The Legacy of Hugo Chavez

Roger Burbach

Perhaps Chavez’ greatest international legacy is the revival of socialism. He more than any other figure is identified with the concept of “twenty-first-century socialism.” On January 30, 2005, he addressed the fifth annual gathering of the World Social Forum in Porto Alegre. I was among a crowd of 15,000 at the Gigantinho stadium, as Chavez proclaimed: “It is impossible within the framework of the capitalist system to solve the grave problems of poverty of the majority of the world’s population. We must transcend capitalism. But we cannot resort to state capitalism, which would be the same perversion as the Soviet Union. We must reclaim socialism as a thesis, a project, and a path … a new type of socialism, a humanist one, that puts humans and not machines or the state ahead of everything.”

Chavez’s call to construct a new socialism for the twenty-first century marked a turning point in progressive history. Before that moment, even sectors of the left believed that the collapse of the Soviet Union had heralded the death of socialism. Yet here was a president willing to reclaim the word “socialism,” placing it back on the public agenda.

Moreover, these were not just the words and aspirations of a single figure; Chavez captured the growing anti-capitalist consciousness of a popular democratic movement that was directly challenging neoliberalism and U.S. hegemony in the region. Socialism could be achieved with “democracy,” insisted Chavez, “but not the type of democracy being imposed from Washington.”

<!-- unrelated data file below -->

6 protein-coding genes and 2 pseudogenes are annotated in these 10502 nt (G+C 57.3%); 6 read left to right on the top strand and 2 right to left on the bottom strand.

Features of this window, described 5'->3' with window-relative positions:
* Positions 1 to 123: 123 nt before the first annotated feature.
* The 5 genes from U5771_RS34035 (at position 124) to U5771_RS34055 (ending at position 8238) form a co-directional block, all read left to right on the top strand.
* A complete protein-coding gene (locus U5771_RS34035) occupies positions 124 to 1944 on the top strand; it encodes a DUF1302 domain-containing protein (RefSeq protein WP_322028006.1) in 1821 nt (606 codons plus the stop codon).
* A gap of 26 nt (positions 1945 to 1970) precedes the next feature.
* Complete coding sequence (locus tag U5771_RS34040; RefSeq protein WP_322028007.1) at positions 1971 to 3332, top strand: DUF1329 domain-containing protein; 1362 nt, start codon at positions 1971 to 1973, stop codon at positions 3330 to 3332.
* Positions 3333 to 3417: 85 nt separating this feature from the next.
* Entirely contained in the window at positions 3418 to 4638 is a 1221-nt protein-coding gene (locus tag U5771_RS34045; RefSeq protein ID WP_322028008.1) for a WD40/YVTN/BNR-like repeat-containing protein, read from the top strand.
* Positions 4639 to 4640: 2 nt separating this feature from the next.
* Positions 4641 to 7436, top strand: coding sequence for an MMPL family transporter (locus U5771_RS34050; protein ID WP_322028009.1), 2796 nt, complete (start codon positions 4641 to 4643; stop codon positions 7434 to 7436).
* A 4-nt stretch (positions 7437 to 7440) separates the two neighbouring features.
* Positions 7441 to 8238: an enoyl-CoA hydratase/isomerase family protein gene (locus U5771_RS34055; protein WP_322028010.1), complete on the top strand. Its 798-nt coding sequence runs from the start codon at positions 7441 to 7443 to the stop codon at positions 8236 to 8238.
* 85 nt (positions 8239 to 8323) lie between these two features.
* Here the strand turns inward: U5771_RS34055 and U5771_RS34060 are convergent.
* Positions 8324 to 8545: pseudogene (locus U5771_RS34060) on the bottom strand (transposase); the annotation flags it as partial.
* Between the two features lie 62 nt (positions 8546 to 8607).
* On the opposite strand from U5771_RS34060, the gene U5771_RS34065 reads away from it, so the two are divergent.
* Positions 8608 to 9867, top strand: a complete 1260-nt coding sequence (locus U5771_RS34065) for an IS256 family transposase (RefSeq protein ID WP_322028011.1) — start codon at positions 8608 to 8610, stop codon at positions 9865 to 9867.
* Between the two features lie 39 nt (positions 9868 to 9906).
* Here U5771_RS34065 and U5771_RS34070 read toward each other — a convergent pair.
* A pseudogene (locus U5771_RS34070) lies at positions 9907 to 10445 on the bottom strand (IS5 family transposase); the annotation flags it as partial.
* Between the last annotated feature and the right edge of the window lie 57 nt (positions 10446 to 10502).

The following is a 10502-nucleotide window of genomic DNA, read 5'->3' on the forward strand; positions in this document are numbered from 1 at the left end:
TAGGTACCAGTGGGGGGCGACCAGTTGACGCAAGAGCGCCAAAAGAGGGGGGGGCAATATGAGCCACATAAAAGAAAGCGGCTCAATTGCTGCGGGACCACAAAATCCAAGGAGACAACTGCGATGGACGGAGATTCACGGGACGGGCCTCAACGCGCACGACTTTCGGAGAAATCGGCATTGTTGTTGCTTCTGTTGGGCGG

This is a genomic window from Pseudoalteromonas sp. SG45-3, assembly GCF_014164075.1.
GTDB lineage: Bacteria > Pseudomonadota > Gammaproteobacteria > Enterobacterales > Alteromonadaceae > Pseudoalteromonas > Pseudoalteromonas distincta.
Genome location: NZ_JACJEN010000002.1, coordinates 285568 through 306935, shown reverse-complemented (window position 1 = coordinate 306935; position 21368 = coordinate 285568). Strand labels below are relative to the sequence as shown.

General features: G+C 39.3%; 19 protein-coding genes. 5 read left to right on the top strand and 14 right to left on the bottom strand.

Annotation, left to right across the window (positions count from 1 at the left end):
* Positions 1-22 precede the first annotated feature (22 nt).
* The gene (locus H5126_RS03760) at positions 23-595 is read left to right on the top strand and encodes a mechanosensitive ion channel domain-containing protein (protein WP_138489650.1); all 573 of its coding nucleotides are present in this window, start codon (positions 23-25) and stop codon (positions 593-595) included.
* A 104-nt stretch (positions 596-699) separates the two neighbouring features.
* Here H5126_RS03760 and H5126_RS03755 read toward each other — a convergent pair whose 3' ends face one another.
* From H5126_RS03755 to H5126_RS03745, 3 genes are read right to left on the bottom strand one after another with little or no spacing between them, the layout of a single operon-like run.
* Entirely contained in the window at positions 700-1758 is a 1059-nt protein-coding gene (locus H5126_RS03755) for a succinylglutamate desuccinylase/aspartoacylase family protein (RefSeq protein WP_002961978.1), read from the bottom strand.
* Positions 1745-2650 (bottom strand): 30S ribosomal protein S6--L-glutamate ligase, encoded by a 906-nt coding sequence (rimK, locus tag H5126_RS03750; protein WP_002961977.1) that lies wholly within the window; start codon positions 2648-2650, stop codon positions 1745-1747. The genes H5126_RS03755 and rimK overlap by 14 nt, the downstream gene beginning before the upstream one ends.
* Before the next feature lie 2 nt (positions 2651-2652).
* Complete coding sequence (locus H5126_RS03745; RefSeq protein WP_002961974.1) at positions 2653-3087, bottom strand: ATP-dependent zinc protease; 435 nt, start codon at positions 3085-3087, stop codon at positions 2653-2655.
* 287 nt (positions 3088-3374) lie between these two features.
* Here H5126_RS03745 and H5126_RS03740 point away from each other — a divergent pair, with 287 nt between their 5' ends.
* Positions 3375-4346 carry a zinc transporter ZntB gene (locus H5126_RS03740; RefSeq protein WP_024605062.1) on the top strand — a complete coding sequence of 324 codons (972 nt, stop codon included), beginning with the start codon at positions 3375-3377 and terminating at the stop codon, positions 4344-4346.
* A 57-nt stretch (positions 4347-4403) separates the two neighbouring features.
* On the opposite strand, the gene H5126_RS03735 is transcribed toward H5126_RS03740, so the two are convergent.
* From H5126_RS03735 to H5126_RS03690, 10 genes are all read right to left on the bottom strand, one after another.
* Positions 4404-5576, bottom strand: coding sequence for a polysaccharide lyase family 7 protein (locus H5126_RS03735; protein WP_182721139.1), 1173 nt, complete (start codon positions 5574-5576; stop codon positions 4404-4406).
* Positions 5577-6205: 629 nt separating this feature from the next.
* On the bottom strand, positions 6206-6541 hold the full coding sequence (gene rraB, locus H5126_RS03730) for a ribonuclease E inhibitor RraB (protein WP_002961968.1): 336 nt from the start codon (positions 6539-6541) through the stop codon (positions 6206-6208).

During the past eight years, Chavez and the Venezuelan nation have gone far to implant socialism in their country. In late 2005 Chavez began called on citizens to form communal councils. The Law of Communal Councils defined these councils as “instances for participation, articulation, and integration between the diverse community-based organizations, social groups and citizens, that allow the organized people to directly exercise the management of public policies and projects.”

To date over 40,000 communal councils have been formed. Cooperatives are also a major form of constructing socialism from below. Many factories are now administered by workers councils, particularly in the steel, aluminum and bauxite industries. Food distribution centers are controlled by the workers.

The road to socialism, however is fraught with difficulties, as shortages and inflation have gripped the economy. Even Chavez acknowledged in his final days that Venezuela had by no means achieved a socialist utopia.

In spite of these problems, and contrary to the opinion of critics who decry his “authoritarian rule,” Hugo Chavez has left behind a political, social and economic edifice that is capable of carrying the revolution forward. His successor, Nicolas Maduro, is a capable leader of a trade union background who served as foreign minister until becoming vice-president. He will surprise people, as did Chavez, with his ability to lead Venezuela and to carry forth the struggle for democratic socialism and a better world.

SOURCE: Excerpt from



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